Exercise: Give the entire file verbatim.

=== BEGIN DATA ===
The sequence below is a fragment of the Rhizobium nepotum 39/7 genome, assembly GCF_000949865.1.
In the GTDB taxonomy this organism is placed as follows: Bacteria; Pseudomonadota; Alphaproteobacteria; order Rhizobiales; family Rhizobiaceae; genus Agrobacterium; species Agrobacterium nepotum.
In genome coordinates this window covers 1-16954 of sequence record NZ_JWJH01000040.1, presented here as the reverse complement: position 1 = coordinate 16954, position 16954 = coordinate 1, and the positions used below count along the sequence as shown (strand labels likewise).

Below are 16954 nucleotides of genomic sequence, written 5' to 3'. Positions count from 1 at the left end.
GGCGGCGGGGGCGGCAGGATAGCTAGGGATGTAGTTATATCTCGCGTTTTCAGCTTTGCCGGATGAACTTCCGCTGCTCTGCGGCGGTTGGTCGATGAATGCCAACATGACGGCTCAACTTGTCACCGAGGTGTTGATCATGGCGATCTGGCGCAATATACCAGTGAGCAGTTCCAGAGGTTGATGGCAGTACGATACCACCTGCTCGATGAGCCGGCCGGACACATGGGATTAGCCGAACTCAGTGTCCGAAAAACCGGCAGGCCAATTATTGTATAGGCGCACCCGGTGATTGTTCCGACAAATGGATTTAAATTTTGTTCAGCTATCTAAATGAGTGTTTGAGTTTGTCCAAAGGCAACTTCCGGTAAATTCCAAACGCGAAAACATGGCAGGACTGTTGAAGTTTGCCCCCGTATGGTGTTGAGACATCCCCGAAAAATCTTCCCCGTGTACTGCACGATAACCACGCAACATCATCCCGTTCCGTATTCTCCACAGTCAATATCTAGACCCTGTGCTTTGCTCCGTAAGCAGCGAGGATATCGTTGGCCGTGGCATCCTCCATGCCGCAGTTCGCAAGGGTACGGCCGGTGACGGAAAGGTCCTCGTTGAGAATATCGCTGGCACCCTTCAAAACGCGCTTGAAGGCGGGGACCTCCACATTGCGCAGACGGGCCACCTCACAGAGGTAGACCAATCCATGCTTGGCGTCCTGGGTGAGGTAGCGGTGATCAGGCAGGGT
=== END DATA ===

The sequence below is a fragment of the Rhizobium nepotum 39/7 genome, assembly GCF_000949865.1.
In the GTDB taxonomy this organism is placed as follows: Bacteria; Pseudomonadota; Alphaproteobacteria; order Rhizobiales; family Rhizobiaceae; genus Agrobacterium; species Agrobacterium nepotum.
In genome coordinates this window covers 1-16954 of sequence record NZ_JWJH01000040.1, presented here as the reverse complement: position 1 = coordinate 16954, position 16954 = coordinate 1, and the positions used below count along the sequence as shown (strand labels likewise).

Below are 16954 nucleotides of genomic sequence, written 5' to 3'. Positions count from 1 at the left end.
GGCGGCGGGGGCGGCAGGATAGCTAGGGATGTAGTTATATCTCGCGTTTTCAGCTTTGCCGGATGAACTTCCGCTGCTCTGCGGCGGTTGGTCGATGAATGCCAACATGACGGCTCAACTTGTCACCGAGGTGTTGATCATGGCGATCTGGCGCAATATACCAGTGAGCAGTTCCAGAGGTTGATGGCAGTACGATACCACCTGCTCGATGAGCCGGCCGGACACATGGGATTAGCCGAACTCAGTGTCCGAAAAACCGGCAGGCCAATTATTGTATAGGCGCACCCGGTGATTGTTCCGACAAATGGATTTAAATTTTGTTCAGCTATCTAAATGAGTGTTTGAGTTTGTCCAAAGGCAACTTCCGGTAAATTCCAAACGCGAAAACATGGCAGGACTGTTGAAGTTTGCCCCCGTATGGTGTTGAGACATCCCCGAAAAATCTTCCCCGTGTACTGCACGATAACCACGCAACATCATCCCGTTCCGTATTCTCCACAGTCAATATCTAGACCCTGTGCTTTGCTCCGTAAGCAGCGAGGATATCGTTGGCCGTGGCATCCTCCATGCCGCAGTTCGCAAGGGTACGGCCGGTGACGGAAAGGTCCTCGTTGAGAATATCGCTGGCACCCTTCAAAACGCGCTTGAAGGCGGGGACCTCCACATTGCGCAGACGGGCCACCTCACAGAGGTAGACCAATCCATGCTTGGCGTCCTGGGTGAGGTAGCGGTGATCAGGCAGGGT